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Source: Bell's Weekly Messenger, No. 1862, Sunday, December 11, 1831

Murder of Mrs Walsh

On Thursday Edward Cook, and the female Ross, underwent another examination before the Hon. G. C. Norton and J. Hardwick, Esq. on the charge of "Burking" Mrs. Walsh, when the following additional evidence was given:—

Sarah Catton, a dealer in Rag-fair, stated that about three months since she purchased a shawl from the female prisoner for sixpence or eightpence, she did not know which. It had formerly been blue, was a good deal faded by washing and wearing, and had a light border of about four inches in depth. She subsequently sold it, but she did not know to whom; was positive the prisoner Ross was the person she had purchased it from, and that it was three months since.

Mrs. Saville, also a dealer in Rag-fair, deposed to the prisoner having in the first instance offered the shawl to her, but she declined to purchase it. It was the same as described by the last witness. It was rather worn about the shoulders; had two pin-holes, and a stain about as large as her hand.

Elizabeth Bosey, the grand-daughter of Mrs. Walsh, said that she made her grandmother a present of a shawl, answering precisely the description given by the two last witnesses of the shawl that had been sold by the prisoner. She saw her grandmother wear it on the Friday she went to lodge at the prisoners' house.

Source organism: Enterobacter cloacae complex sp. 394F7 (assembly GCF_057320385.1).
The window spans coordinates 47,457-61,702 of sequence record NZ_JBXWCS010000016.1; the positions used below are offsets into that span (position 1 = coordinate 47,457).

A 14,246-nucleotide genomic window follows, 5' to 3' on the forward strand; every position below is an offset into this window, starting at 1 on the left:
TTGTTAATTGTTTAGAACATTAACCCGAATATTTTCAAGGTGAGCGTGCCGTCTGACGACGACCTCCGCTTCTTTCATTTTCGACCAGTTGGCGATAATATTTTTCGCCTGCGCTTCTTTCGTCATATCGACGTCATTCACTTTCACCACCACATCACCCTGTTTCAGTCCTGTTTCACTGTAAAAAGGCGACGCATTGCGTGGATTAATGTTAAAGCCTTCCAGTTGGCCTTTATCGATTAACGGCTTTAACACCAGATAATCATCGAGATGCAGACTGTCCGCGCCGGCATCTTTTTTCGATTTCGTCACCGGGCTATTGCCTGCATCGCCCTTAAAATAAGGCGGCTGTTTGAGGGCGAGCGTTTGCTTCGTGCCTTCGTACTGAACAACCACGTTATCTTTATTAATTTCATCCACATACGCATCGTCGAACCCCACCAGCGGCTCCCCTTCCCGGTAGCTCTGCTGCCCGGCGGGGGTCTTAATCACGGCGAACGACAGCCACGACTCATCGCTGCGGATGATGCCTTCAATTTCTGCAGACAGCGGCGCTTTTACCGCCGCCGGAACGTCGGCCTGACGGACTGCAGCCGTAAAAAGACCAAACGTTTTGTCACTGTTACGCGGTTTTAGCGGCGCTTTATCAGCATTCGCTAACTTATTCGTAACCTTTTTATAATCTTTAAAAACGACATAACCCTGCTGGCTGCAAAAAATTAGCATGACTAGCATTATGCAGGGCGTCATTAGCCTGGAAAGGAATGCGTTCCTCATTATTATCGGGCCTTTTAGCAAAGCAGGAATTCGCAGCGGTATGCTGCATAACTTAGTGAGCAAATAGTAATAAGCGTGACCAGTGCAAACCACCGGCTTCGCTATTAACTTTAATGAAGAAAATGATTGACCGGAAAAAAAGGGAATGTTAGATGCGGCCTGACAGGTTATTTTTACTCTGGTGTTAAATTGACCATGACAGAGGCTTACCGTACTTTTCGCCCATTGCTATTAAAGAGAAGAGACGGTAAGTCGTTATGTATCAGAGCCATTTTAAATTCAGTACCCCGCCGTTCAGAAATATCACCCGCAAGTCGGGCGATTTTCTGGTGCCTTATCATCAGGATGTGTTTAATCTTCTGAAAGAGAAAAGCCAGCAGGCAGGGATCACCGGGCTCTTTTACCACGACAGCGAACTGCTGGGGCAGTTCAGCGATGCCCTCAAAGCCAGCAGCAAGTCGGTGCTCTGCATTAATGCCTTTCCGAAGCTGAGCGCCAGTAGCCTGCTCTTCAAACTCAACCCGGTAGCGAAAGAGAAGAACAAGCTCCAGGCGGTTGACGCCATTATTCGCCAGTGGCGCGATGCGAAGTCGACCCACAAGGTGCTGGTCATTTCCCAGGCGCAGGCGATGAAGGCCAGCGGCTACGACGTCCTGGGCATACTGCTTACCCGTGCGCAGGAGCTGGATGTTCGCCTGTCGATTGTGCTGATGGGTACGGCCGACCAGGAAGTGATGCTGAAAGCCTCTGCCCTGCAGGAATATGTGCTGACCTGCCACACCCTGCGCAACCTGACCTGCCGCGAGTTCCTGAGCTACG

A female, named Colbert, said that between two and three months since the female prisoner offered her for sale an old black willow bonnet, but she did not buy it.

Eliza Dunham stated, that about three months since she purchased several stay-laces, some balls of cotton, and needles and pins, from the female prisoner, for 5½d. They were rolled up in a piece of blue paper.

A witness was called, who deposed that Mrs. Walsh was in the habit of hawking such articles, and that she also wore a black willow bonnet.

Mr. Norton asked the prisoners if they had anything to offer to the evidence that had been given, when the female commenced abusing the witnesses. She then said that the bonnet spoken of by one of the witnesses had been given to her by Anne Buton, the grand-daughter of the missing woman, and that she certainly did sell it in the lane. Money, she said, had been given to her son to induce him to make the statement he did, and which statement was as false as God was true.

Cook said he had nothing to add to what he had before stated.

The prisoners were then remanded until the 22d inst.